I’m on Prince Street, SoHo, New York. As I walk down the busy streets, there is one thing that catches my eye. It’s not the galleries, nor the shops around me. It’s the artists – selling their art on the streets.
There are dozens of street artists around here… I was curious about who they were, and what brought them here, so I decided to interview four of them. Here are their stories.
The first person I talked to was a 31-year-old woman in a pretty dress, awaiting customers in front of a large building, where she usually sells her drawings. Mery‘s drawings were detailed, they were mandalas, mixed with sketches of people, on black and white paper. A few minutes into talking about her work, Mery asked me where I was from. As I said I was from Turkey, she told me she was from there too!
“You’re not going to use my real name, right?” Mery (this is her nickname) asked me, halfway through our interview. Her mother and father didn’t know she sold art on the streets, something, she said, that they wouldn’t support or be proud of. Mery’s teachers had told her parents since she was five to send her to a fine arts school, but they didn’t listen. “They were going to make me a civil servant. They even made me take the police school exams,” she said. Mery secretly took exams to study interior design. She got in. “Even as an interior designer, people find my work very artistic,” she added. Since she has another job, she only sells her art Friday through Sunday.
Mery, who has been selling here for two months, said that she heard many people speaking Turkish on the streets, but I was the first one to stop and take in the art. She feels that all Turks care about are the shops around SoHo like “Miu Miu and H&M,” and that they don’t care about art at all.
Mery also told me that sometimes people approached artists on the streets just to talk to them, that this was some peoples idea of friendship. A few minutes later, a young man came and lay down on the floor in front of us, and asked Mery what kind of music she liked. He then blasted the music on his bluetooth speaker. He sat there for what felt like ten minutes, Mery kept looking at me and saying, in Turkish of course, “See, I told you so!”
Mery has been expanding her work, she now has sculptures in galleries, but despite everything, she said that she prefers working on the street to working in a studio. She loves being able to talk to people on the street, but sometimes struggles to find a decent place on Prince Street. Mery is thinking of getting a place in front of the Whitney Museum. “Last year a man made a million dollars selling his art there,” she said.
Mery’s art usually has a deeper meaning to it. Like this drawing, pictured above, symbolizes her family. The fish symbolizes happiness and tranquility. The two girls are her and her sister, who she doesn’t see anymore, she recounts emotionally. “The one on the left is me, trying to keep the family together,” she says. “People don’t want to be reminded of sad things when they look at a drawing they purchase, so I just tell them that it’s about family.”
The drawing was colored by another artist working near her. She tells me that he would be a good person to interview for my article since he had been here for so long. I listened to her.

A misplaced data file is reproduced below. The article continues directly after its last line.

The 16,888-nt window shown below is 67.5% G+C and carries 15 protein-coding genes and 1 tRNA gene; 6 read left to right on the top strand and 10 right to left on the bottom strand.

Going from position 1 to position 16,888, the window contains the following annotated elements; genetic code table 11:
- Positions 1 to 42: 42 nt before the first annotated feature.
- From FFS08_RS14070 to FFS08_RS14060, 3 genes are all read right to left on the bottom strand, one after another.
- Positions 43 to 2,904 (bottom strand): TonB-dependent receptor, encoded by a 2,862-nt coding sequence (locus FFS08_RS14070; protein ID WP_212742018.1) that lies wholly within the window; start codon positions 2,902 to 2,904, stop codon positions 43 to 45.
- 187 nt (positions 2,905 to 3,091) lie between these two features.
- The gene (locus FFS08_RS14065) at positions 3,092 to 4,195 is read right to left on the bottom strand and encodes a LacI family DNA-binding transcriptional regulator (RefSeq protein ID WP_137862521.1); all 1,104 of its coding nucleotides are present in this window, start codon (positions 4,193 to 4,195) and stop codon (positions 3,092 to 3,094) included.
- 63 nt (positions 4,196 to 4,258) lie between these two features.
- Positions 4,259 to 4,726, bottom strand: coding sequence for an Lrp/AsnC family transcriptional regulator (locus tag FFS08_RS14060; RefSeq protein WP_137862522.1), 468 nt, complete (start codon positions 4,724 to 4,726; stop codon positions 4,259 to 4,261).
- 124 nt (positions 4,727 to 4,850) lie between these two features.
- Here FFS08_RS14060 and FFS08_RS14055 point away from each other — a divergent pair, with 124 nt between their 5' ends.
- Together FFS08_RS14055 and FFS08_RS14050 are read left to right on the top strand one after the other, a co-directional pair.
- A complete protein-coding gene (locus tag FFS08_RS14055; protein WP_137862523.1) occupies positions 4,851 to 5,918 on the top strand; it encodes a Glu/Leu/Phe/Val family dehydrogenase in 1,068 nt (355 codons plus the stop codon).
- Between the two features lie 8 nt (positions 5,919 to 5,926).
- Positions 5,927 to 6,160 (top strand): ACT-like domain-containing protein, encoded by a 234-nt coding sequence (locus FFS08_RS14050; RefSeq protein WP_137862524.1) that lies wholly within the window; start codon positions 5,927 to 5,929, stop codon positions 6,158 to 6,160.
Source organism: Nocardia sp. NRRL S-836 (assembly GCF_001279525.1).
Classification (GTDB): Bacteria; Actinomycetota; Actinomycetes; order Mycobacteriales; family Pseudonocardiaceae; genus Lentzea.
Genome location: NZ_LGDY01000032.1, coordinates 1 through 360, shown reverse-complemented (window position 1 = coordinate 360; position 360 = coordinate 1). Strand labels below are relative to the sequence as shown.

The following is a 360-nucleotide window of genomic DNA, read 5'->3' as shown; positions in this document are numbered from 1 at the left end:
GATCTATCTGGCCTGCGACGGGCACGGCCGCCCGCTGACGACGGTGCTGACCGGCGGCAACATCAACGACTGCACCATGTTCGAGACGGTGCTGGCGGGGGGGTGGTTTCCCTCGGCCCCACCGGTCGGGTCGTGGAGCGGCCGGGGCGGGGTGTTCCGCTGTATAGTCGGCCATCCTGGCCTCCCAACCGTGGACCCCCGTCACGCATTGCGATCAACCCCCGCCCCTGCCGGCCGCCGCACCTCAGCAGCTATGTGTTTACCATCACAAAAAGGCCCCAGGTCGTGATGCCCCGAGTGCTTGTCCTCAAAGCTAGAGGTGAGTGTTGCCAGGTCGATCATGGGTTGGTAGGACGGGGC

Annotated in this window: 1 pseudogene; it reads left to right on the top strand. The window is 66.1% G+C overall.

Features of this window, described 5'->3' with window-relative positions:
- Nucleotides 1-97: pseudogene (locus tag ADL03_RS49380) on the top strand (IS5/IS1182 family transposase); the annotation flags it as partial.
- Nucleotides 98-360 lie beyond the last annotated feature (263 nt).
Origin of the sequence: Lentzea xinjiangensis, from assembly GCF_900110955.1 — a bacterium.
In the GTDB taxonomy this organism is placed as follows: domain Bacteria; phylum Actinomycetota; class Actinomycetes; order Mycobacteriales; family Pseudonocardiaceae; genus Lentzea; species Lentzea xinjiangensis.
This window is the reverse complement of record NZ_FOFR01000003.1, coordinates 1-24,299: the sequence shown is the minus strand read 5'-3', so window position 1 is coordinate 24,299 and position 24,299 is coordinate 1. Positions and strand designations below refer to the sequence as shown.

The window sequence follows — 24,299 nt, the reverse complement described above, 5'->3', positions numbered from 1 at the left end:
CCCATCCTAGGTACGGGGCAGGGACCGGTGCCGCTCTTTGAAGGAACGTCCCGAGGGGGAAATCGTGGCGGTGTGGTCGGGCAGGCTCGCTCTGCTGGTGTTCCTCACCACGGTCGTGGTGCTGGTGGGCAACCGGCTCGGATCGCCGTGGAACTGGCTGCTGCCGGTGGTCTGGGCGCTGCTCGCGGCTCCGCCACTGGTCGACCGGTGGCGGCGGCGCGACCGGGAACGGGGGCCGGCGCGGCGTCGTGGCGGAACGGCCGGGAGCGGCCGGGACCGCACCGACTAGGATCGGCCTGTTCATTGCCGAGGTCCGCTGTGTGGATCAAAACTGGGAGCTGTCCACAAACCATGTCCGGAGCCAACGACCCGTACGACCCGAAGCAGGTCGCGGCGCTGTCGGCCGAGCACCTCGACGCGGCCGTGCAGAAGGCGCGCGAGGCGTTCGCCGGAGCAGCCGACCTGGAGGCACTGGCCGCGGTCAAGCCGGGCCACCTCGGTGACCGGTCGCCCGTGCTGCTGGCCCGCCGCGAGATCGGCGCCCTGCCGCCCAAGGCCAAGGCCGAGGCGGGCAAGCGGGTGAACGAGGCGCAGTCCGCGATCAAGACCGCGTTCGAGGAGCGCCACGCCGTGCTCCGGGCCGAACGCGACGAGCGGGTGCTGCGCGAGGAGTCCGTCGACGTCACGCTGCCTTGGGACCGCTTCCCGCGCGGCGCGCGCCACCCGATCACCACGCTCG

“The stairs lead to nowhere. You come from everywhere to come to nowhere,” said Matthew Courtney, talking about his gallery on street stairs. His art is mostly people, eyes, shapes, and buildings drawn on newspapers. He has been selling for 18 years in different locations, finally coming here 10 years ago. The 59-year-old started selling his art after his boss found out that he claimed he had art in MoMA, a museum in New York, and Mr. Courtney’s former workplace. “I used to draw little drawings on bags and sell them at the cash register. So I could say I have art in MoMA and sold art in MoMA.” Today, more than 10,000 of his drawings were sold and are decorating homes all around the globe.
“I’m really great with kids and dogs,” Mr. Courtney added mid-conversation. He has a special section in his outdoor gallery, filled with drawings made by kids from around the world, his “colleagues,” who visited the gallery and drew something. Of course, they are only for display. “That kid was from Istanbul,” he said, knowing that I was from there as well.
Matthew’s mind is always jumping from topic to topic – talking about his love for the color orange, he went on about the fruit, then a Lamborghini he once saw which was “international orange” – the color of the Golden Gate Bridge. ”Have you ever seen the Golden Gate Bridge?” he asked me. I hadn’t. “There’s a documentary called ‘The Bridge’ […] If you go up there to end your life, it really makes you think twice, cause it’s so beautiful.” Then on suicide, he said that “if you have a 100 options in your life, suicide should be number 100. Because the first 10 options in life are enough. And then you have 89 more […] The first five options are pretty great.” And then he finally added, “So purple is my second favorite color.”
A piece he had just finished was titled “Person of Colors” because he thinks “it’s not Person of Color but of Colors.” The portrait is filled with different lines in different colors drawn on the face. “That’s New York,” he said, and explained that the different lines represented different ethnicities. “Turkey’s in there somewhere,” he added.
Although Mr. Courtney’s art has become a part of SoHo now, some locals even stating that SoHo isn’t SoHo without him, he might have to leave soon. His stairs are in front of a store, and although the old store, J.Crew, didn’t mind him being there, he thinks the new store that will replace J. Crew does. In New York you are legally allowed to sell art on the streets without a license but you still have to respect people’s property.
Mr. Courtney pays a lot of attention to how his pieces are organized. He loves changing the location of his pieces carefully so they sit in the shade, also making sure they are symmetric and look nice.